Secondly, Numbers of people are, by the necessity of their state, as servants, apprentices, prisoners, and families in small houses, forced to be continually in the presence or sight of somebody or other.
Now, are such persons to neglect their prayers, because they cannot pray without being seen? Are they not rather obliged to be more exact in them, that others may not be witnesses of their neglect, and so corrupted by their example?
Now what is here said of devotion, may surely be said of this chanting a psalm, which is only a part of devotion.
The rule is this; do not pray that you may be seen of men; but if your confinement obliges you to be always in the sight of others, be more afraid of being seen to neglect, than of being seen to have recourse to prayer.
Thirdly, The short of the matter is this; either people can use such privacy in this practice as to have no hearers, or they cannot. If they can, then this objection vanishes as to them: and if they cannot, they should consider their confinement, and the necessities of their state, as the confinement of a prison; and then they have an excellent pattern to follow, -- they may imitate St. Paul and Silas, who sang praises to God in prison, though we are expressly told, that the prisoners heard them. They therefore did not refrain from this kind of devotion for fear of being heard by others. If therefore any one is in the same necessity, either in prison, or out of prison, what can he do better than follow this example?
I cannot pass by this place of Scripture, without desiring the pious reader to observe how strongly we are here called upon to this use of psalms, and what a mighty recommendation of it the practice of these two great saints is.
In this their great distress, in prison, in chains, under the soreness of stripes, in the horror of night, the Divinest, holiest thing they could do, was to sing praises unto God.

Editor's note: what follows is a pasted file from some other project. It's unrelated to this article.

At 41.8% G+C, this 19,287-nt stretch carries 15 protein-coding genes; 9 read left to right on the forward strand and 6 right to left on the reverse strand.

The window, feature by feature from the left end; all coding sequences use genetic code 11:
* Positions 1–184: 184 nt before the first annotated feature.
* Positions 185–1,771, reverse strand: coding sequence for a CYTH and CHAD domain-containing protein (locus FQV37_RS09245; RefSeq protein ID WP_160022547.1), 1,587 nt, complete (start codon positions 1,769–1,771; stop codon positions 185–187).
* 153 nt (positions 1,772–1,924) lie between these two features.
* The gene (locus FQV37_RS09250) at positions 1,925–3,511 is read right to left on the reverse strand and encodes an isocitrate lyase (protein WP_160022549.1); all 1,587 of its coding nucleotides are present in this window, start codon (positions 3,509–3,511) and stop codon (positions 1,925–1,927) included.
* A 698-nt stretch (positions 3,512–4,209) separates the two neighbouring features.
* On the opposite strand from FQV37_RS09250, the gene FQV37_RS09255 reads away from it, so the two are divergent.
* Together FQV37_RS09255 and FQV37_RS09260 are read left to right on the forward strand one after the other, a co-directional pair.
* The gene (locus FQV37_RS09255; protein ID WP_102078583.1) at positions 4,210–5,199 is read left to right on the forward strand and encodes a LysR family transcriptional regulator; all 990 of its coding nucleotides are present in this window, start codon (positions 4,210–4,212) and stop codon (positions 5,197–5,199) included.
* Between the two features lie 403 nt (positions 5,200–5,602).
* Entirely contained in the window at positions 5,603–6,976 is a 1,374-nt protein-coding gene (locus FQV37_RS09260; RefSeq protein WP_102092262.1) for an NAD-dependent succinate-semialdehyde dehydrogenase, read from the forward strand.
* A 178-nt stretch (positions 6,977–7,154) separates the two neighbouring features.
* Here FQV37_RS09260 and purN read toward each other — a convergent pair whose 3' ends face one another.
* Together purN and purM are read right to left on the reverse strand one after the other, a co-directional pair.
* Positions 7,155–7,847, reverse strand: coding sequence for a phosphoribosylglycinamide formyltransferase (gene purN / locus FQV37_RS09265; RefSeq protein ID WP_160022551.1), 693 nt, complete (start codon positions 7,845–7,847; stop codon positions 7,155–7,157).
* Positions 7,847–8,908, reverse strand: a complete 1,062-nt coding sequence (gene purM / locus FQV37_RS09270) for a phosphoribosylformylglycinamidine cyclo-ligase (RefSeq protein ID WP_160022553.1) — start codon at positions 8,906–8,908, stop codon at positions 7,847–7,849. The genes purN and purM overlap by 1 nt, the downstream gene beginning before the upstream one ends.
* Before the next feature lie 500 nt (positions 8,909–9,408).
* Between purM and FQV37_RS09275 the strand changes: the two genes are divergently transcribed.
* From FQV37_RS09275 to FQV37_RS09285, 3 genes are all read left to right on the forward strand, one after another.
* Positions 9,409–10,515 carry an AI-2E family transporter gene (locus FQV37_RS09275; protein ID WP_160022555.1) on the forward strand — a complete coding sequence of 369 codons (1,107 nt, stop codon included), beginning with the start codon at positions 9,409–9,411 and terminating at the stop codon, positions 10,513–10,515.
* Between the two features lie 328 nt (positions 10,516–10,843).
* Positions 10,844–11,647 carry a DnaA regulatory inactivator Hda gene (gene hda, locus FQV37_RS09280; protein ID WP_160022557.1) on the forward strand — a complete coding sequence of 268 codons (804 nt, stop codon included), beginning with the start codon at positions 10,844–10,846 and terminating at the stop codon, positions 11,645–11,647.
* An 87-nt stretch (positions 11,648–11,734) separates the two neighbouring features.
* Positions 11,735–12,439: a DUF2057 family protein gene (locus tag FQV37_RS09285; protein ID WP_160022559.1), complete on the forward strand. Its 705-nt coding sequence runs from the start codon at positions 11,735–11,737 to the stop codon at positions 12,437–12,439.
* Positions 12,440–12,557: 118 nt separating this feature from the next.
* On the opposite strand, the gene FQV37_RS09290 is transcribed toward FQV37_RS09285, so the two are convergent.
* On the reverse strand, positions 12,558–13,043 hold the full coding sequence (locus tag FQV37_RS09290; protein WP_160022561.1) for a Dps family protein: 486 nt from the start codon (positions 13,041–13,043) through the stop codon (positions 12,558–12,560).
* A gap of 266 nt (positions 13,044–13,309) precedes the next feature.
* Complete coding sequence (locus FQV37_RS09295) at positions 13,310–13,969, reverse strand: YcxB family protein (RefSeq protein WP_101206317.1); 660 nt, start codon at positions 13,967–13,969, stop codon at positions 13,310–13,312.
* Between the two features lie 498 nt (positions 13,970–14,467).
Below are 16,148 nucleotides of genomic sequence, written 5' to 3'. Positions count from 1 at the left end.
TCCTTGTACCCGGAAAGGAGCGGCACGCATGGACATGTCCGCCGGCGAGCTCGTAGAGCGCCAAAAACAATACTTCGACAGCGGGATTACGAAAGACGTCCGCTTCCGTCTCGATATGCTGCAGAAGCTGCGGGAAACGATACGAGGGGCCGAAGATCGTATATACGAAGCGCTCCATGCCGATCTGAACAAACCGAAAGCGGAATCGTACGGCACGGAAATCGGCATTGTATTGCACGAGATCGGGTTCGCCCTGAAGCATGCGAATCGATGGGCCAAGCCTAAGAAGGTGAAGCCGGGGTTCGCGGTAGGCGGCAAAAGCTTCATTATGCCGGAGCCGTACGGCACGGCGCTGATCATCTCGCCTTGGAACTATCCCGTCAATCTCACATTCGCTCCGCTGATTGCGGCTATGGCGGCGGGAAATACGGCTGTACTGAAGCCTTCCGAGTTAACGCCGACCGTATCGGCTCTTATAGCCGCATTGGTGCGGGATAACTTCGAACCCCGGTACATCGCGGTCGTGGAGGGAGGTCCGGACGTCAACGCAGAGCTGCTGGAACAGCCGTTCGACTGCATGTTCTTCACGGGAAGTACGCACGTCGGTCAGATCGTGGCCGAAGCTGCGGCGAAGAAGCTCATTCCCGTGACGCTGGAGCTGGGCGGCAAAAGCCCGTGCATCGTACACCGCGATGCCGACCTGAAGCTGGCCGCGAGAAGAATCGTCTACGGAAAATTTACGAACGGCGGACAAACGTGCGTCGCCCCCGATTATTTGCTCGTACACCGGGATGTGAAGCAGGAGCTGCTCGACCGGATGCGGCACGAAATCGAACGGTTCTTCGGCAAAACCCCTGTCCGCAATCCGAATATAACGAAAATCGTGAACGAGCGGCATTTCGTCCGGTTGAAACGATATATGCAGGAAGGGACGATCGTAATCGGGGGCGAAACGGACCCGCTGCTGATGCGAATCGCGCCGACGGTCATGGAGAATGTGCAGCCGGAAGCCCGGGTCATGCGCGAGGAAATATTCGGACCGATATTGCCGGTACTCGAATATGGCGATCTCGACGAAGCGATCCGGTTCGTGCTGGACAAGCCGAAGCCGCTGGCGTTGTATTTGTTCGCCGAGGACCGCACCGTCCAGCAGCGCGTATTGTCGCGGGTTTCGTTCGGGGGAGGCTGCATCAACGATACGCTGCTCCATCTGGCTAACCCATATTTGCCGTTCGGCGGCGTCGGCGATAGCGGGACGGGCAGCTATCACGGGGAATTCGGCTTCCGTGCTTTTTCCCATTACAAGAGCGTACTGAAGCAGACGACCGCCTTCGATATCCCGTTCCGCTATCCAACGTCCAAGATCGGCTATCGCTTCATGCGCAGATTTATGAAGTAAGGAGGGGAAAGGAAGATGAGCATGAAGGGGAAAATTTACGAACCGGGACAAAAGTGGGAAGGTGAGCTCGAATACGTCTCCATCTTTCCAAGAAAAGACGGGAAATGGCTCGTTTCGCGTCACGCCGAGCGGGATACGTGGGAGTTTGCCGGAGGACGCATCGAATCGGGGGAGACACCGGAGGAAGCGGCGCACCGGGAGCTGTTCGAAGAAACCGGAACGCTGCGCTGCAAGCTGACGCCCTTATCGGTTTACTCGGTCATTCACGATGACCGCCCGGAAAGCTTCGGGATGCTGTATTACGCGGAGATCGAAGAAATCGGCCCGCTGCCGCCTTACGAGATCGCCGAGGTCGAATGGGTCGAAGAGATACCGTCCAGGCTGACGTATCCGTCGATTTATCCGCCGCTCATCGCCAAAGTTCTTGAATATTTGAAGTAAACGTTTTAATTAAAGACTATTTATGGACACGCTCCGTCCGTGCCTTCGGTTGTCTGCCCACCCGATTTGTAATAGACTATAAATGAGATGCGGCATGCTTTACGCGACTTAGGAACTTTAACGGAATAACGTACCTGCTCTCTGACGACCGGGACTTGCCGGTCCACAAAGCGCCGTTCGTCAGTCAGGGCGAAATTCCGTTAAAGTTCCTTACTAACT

And shall we, after this, need any exhortation to this holy practice? Shall we let the day pass without such thanksgiving as they would not neglect in the night? Shall a prison, chains, and darkness furnish them with songs of praise, and shall we have no singings in our closets?
Farther, let it also be observed, that while these two holy men were thus employed in the most exalted part of devotion, doing that on earth, which Angels do in Heaven, the foundations of the prison were shaken, all the doors were opened, and every one's bands were loosed. [Acts xvi. 26]
And shall we now ask for motives to this Divine exercise, when, instead of arguments, we have here such miracles to convince us of its mighty power with God?
Could God by a voice from Heaven more expressly call us to these songs of praise, than by thus showing us how He hears, delivers, and rewards, those that use them?
But this by the way. I now return to the objection in hand; and answer fourthly, That the privacy of our prayers is not destroyed by our having, but by our seeking, witnesses of them.
If therefore nobody hears you but those you cannot separate yourself from, you are as much in secret, and your Father who seeth in secret will as truly reward your secrecy, as if you were seen by Him only.
Fifthly, Private prayer, as it is opposed to prayer in public, does not suppose that no one is to have any witness of it. For husbands and wives, brothers and sisters, parents and children, masters and servants, tutors and pupils, are to be witnesses to one another of such devotion, as may truly and properly be called private. It is far from being a duty to conceal such devotion from such near relations.
In all these cases, therefore, where such relations sometimes pray together in private, and sometimes apart by themselves, the chanting of a psalm can have nothing objected against it.
Our blessed Lord commands us, when we fast, to anoint our heads, and wash our faces, that we appear not unto men to fast, but unto our Father which is in secret.
But this only means, that we must not make public ostentation to the world of our fasting.
For if no one was to fast in private, or could be said to fast in private, but he that had no witnesses of it, no one could keep a private fast, but he that lived by himself -- for every family must know who fast in it. Therefore the privacy of fasting does not suppose such a privacy as excludes everybody from knowing it, but such a privacy as does not seek to be known abroad.
Cornelius, the devout Centurion, of whom the Scripture saith that he gave much, and prayed to God alway, saith unto St. Peter, "Four days ago I was fasting until this hour." [Acts x. 2]
Now that this fasting was sufficiently private and acceptable to God, appears from the vision of an Angel, with which the holy man was blessed at that time.
But that it was not so private as to be entirely unknown to others, appears, as from the relation of it here, so from what is said in another place, that he "called two of his household servants, and a devout soldier of them that waited upon him continually." [Ver. 7] So that Cornelius' fasting was so far from being unknown to his family, that the soldiers and they of his household were made devout themselves, by continually waiting upon him, that is, by seeing and partaking of his good works.